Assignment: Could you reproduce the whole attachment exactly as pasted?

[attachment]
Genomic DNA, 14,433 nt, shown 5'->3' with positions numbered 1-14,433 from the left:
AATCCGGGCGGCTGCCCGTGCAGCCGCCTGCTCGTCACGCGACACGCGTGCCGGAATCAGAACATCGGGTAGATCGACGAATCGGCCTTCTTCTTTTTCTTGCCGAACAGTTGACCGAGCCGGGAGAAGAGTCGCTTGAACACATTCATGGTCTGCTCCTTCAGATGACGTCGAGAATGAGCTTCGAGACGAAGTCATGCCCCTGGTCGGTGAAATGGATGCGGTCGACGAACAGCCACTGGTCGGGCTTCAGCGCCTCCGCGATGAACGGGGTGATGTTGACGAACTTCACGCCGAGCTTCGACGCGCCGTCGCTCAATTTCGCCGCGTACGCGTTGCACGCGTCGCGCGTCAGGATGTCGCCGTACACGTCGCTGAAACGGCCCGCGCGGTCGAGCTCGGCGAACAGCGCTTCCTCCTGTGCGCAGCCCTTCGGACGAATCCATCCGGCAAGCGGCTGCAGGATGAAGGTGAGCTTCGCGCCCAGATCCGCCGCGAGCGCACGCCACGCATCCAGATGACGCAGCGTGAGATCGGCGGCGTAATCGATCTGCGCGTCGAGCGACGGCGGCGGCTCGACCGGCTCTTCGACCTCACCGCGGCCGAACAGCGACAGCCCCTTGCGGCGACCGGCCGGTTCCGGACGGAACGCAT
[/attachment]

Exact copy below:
Genomic DNA, 14,433 nt, shown 5'->3' with positions numbered 1-14,433 from the left:
AATCCGGGCGGCTGCCCGTGCAGCCGCCTGCTCGTCACGCGACACGCGTGCCGGAATCAGAACATCGGGTAGATCGACGAATCGGCCTTCTTCTTTTTCTTGCCGAACAGTTGACCGAGCCGGGAGAAGAGTCGCTTGAACACATTCATGGTCTGCTCCTTCAGATGACGTCGAGAATGAGCTTCGAGACGAAGTCATGCCCCTGGTCGGTGAAATGGATGCGGTCGACGAACAGCCACTGGTCGGGCTTCAGCGCCTCCGCGATGAACGGGGTGATGTTGACGAACTTCACGCCGAGCTTCGACGCGCCGTCGCTCAATTTCGCCGCGTACGCGTTGCACGCGTCGCGCGTCAGGATGTCGCCGTACACGTCGCTGAAACGGCCCGCGCGGTCGAGCTCGGCGAACAGCGCTTCCTCCTGTGCGCAGCCCTTCGGACGAATCCATCCGGCAAGCGGCTGCAGGATGAAGGTGAGCTTCGCGCCCAGATCCGCCGCGAGCGCACGCCACGCATCCAGATGACGCAGCGTGAGATCGGCGGCGTAATCGATCTGCGCGTCGAGCGACGGCGGCGGCTCGACCGGCTCTTCGACCTCACCGCGGCCGAACAGCGACAGCCCCTTGCGGCGACCGGCCGGTTCCGGACGGAACGCAT